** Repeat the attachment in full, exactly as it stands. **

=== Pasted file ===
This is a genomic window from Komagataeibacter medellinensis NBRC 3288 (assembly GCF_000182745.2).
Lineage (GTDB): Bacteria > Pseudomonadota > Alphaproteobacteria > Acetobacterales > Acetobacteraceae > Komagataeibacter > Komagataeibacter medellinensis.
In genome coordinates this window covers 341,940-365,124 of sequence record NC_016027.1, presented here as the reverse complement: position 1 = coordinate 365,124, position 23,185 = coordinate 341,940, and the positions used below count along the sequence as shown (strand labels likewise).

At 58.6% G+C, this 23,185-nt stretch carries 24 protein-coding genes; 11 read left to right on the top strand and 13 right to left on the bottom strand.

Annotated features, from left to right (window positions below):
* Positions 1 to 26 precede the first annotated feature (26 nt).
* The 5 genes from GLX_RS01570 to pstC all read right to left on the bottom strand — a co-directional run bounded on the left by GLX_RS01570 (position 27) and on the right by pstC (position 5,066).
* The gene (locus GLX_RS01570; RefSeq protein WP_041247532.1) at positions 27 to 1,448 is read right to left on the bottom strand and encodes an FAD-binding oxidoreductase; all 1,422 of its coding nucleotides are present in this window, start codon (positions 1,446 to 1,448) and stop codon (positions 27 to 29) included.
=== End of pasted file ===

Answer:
This is a genomic window from Komagataeibacter medellinensis NBRC 3288 (assembly GCF_000182745.2).
Lineage (GTDB): Bacteria > Pseudomonadota > Alphaproteobacteria > Acetobacterales > Acetobacteraceae > Komagataeibacter > Komagataeibacter medellinensis.
In genome coordinates this window covers 341,940-365,124 of sequence record NC_016027.1, presented here as the reverse complement: position 1 = coordinate 365,124, position 23,185 = coordinate 341,940, and the positions used below count along the sequence as shown (strand labels likewise).

At 58.6% G+C, this 23,185-nt stretch carries 24 protein-coding genes; 11 read left to right on the top strand and 13 right to left on the bottom strand.

Annotated features, from left to right (window positions below):
* Positions 1 to 26 precede the first annotated feature (26 nt).
* The 5 genes from GLX_RS01570 to pstC all read right to left on the bottom strand — a co-directional run bounded on the left by GLX_RS01570 (position 27) and on the right by pstC (position 5,066).
* The gene (locus GLX_RS01570; RefSeq protein WP_041247532.1) at positions 27 to 1,448 is read right to left on the bottom strand and encodes an FAD-binding oxidoreductase; all 1,422 of its coding nucleotides are present in this window, start codon (positions 1,446 to 1,448) and stop codon (positions 27 to 29) included.